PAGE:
We have all seen enough milk ads to know that calcium is key for strong bones and preventing osteoporosis. But it’s also needed for muscle contraction, blood clotting, and keeping your heart beating. Besides milk, there are many plant-based sources of calcium.
Figs make a great sweet treat and are rich in fiber and antioxidants. Try them as a midday snack or crush them into a creamy jam.
Tofu tends to be an excellent source of calcium. However, the calcium content varies, depending on the firmness and the brand. To receive the benefits of the calcium, read labeling carefully and only select tofu that contains calcium salt, which manufacturers use as a coagulant.
These seeds are also rich in magnesium, which balances the effects of calcium in the body and regulates nerve and muscle health. It contains vitamin E and copper. Together, these nutrients can promote bone strength and flexibility and prevent bone loss. Sunflower seeds can contain high amounts of added salt, which depletes the body’s levels of calcium. For optimal health benefits, choose raw, unsalted seeds.
Kale belongs to the family of vegetables, which also includes broccoli. The leafy green is loaded with antioxidants, which can prevent or delay cell damage. Kale is also low in calories, with every 100 grams containing only 35 calories.
One large sweet potato contains 68 mg of calcium. These vegetables are also rich in potassium and vitamins A and C. Vitamin A is an important antioxidant that may promote good eyesight, resistance to the effects of aging, and cancer prevention. Sweet potatoes are naturally low in fat and calories. They are popular as a side dish in some parts of the world.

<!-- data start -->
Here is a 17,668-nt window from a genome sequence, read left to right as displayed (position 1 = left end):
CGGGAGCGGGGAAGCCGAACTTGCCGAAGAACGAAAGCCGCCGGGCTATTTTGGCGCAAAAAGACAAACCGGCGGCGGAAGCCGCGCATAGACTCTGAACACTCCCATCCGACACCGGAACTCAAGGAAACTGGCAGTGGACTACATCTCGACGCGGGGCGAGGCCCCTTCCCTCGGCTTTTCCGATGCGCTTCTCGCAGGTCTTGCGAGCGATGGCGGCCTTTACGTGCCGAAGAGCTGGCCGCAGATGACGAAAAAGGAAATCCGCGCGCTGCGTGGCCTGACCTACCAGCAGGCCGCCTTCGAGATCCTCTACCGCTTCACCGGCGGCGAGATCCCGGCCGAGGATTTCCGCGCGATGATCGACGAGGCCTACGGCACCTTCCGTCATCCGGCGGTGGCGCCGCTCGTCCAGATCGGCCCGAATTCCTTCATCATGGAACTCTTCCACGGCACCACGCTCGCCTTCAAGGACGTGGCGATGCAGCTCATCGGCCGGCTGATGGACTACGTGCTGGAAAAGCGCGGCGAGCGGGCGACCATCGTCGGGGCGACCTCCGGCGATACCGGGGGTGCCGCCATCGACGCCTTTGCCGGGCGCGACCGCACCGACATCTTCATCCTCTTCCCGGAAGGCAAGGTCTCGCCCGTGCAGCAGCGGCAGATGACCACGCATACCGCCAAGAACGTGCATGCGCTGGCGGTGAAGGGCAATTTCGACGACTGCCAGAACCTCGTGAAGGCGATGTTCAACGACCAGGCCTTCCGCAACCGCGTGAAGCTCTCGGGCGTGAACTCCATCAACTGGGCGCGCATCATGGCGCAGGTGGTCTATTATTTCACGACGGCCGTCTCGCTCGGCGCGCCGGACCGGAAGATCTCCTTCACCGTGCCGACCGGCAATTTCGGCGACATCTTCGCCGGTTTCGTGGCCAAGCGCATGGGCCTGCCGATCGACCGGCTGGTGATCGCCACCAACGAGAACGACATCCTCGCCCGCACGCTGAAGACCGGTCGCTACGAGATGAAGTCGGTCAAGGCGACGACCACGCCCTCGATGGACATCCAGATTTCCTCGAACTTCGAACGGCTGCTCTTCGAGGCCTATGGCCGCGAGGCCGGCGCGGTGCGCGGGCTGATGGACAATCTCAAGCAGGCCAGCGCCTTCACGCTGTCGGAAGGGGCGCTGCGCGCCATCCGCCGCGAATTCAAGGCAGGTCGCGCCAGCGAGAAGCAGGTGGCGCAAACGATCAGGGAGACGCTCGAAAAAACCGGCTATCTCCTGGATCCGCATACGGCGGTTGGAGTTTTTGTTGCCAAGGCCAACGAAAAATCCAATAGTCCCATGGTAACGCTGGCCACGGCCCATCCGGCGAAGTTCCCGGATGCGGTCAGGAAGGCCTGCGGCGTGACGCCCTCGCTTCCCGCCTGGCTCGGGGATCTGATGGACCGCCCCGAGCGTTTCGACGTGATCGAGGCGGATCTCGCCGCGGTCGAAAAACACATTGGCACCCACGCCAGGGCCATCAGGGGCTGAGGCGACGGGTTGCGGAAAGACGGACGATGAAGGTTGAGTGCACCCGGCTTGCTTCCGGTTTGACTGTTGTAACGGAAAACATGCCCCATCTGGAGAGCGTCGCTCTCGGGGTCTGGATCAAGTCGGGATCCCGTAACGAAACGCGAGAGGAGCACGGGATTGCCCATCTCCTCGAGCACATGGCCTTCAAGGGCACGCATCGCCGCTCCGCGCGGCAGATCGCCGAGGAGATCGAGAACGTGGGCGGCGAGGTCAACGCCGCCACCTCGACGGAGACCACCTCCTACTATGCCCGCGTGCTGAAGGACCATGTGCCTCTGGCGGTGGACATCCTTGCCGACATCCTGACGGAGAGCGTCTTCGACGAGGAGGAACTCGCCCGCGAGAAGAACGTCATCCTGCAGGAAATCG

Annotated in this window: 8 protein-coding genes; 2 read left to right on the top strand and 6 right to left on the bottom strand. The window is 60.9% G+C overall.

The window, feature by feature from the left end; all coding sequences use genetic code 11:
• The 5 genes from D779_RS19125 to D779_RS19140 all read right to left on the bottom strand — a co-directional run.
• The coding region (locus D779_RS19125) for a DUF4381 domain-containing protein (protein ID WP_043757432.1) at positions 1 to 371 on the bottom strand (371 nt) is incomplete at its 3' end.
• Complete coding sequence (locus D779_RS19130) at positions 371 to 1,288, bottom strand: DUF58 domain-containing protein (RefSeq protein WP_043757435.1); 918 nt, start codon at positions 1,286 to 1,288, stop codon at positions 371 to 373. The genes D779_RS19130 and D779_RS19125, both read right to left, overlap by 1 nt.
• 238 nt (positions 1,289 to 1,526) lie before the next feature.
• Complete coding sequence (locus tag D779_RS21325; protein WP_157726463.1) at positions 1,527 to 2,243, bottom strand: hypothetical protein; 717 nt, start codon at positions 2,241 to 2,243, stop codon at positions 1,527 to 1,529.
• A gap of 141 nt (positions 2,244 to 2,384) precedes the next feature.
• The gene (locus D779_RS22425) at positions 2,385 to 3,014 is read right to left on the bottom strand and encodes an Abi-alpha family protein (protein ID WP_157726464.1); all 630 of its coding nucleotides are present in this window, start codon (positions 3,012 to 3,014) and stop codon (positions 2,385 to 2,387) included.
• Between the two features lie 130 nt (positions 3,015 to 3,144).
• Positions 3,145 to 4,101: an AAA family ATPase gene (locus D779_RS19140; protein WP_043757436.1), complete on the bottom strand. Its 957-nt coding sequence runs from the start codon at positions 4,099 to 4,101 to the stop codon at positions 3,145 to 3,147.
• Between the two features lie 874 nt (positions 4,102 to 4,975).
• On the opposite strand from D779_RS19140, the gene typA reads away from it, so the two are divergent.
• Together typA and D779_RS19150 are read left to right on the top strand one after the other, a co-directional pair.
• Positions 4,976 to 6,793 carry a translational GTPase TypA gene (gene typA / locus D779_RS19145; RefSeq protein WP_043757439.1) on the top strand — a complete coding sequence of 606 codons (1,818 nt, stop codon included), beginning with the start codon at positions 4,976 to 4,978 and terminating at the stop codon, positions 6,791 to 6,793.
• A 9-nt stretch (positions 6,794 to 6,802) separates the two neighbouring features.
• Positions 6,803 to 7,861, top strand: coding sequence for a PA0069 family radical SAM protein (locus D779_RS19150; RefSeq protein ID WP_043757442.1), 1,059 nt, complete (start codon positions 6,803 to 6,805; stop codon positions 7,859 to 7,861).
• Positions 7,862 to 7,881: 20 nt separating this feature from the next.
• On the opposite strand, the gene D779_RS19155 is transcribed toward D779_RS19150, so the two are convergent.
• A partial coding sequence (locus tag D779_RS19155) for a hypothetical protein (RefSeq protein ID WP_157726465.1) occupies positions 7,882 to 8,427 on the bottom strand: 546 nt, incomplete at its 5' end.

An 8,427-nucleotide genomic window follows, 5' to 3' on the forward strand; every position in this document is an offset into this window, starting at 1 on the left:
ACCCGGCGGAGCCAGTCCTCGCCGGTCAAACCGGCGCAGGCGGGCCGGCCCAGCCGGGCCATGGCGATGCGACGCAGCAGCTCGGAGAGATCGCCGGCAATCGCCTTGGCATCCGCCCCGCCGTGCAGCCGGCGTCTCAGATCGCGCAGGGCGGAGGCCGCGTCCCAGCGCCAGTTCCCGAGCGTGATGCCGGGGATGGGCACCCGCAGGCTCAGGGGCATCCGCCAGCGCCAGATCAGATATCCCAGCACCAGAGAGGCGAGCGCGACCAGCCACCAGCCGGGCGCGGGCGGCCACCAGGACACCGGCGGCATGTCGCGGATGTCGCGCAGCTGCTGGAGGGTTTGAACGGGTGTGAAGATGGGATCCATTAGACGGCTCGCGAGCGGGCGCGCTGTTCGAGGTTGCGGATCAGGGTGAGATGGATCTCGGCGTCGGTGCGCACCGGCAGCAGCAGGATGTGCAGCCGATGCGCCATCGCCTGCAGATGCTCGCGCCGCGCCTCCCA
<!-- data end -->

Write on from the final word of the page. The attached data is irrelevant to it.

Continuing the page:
Chia contains boron, which promotes the health of bones and muscles by helping the body to metabolize calcium, phosphorous, and magnesium. Add chia seeds to smoothies or mix them into oatmeal or yogurt!
One cup of fortified soy milk contains about the same amount of calcium as the equivalent of cow’s milk. It is important to choose a product that is fortified with calcium carbonate. Soy milk is also rich in vitamin D, and it contains less saturated fat than whole milk with lactose.
Just 1 cup of whole almonds contains 385 mg of calcium, which is more than one-third of the recommended daily amount. While the fat is mostly healthful and monounsaturated, the calorie count is high, and a person should limit their intake to smaller portions of a quarter cup per serving, for example.
Most cheeses are excellent sources of calcium. Parmesan cheese has the most. Softer cheeses tend to have less. Many types of cheese are also packed with protein, such as cottage cheese. aged, hard cheeses are naturally low in lactose, making them easier to digest for people with lactose intolerance. Eating cheese may lower the risk of heart disease.
Many types of yogurt are rich in live probiotic bacteria, which have various health benefits. Low-fat yogurt is even higher in calcium. While Greek yogurt is a great way to get extra protein in your diet, but it delivers less calcium than regular yogurt.